Washington : Areas of the planet home to one-third of humans will become as hot as the hottest parts of the Sahara within 50 years, unless greenhouse gas emissions fall, according to research by scientists from China, United States and Europe published in the journal Proceedings of the National Academy of Sciences today.
The rapid heating would mean that 3.5 billion people would live outside the climate ‘niche’ in which humans have thrived for 6,000 years.
Published as billions of people are locked down by the corona crisis, the findings are a stark warning that continued carbon emissions would put the world at increasing risk of further unprecedented crises, the international research team of archaeologists, ecologists, and climate scientists concludes.
“New techniques and world-wide concerted efforts have boosted our power to reconstruct humanity’s past. Now this is helping us find our intimate dependency upon climate, and how surprisingly constant that has remained over time,” said Tim Kohler, a co-author of the paper and archaeologist at Washington State University. “We also see from archaeology many examples where climate change has precipitated migration.”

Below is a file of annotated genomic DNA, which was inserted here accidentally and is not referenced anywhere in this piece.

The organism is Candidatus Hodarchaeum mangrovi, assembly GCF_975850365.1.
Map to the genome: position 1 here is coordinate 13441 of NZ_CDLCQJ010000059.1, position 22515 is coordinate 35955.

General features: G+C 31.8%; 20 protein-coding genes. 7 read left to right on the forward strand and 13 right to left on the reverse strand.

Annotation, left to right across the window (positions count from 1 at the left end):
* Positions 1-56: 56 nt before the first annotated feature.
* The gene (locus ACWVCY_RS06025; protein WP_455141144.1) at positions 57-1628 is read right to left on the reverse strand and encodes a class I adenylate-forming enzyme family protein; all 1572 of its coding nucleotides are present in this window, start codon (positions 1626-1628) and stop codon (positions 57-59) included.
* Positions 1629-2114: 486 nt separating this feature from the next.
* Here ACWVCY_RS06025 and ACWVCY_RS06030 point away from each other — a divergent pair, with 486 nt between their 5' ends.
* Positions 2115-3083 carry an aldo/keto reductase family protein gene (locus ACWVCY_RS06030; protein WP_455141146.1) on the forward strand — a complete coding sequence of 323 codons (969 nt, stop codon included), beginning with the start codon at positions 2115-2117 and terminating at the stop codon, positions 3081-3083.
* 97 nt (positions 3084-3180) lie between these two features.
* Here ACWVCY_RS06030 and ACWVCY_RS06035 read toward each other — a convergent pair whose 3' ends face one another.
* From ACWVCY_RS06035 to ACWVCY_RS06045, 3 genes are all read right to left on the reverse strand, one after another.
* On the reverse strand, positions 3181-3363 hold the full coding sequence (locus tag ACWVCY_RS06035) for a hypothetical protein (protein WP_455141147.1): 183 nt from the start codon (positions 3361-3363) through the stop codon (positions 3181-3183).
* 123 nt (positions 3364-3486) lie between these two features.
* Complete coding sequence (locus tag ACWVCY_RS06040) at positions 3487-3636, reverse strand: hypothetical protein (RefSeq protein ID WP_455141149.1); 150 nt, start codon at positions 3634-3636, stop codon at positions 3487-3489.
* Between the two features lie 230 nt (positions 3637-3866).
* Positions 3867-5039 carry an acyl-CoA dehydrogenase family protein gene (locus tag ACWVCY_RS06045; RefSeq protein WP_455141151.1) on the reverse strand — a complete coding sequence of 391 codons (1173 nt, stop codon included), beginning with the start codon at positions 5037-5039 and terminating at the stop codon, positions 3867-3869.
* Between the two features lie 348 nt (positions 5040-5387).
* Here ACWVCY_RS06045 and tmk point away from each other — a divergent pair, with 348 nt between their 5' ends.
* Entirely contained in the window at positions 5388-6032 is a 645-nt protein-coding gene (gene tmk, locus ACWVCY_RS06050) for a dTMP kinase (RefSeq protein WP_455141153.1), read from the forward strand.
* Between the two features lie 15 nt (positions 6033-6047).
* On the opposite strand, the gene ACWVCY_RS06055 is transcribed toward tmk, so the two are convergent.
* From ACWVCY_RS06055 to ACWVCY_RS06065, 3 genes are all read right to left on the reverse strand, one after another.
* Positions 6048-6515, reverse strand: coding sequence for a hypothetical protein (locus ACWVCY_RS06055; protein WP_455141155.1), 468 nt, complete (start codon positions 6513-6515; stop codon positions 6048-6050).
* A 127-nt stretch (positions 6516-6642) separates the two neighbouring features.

Human populations are largely concentrated in narrow climate bands, with most people living in places where the average annual temperature is about 11-15°C (52-59°F) and a smaller number of people living where the average temperature is about 20-25°C (68-77°F). The researchers found that people, despite all innovations and migrations, have mostly lived in these climate conditions for several thousand years.
“This strikingly constant climate niche likely represents fundamental constraints on what humans need to survive and thrive,” said Professor Marten Scheffer of Wageningen University, who coordinated the research with his Chinese colleague Xu Chi, of Nanjing University.
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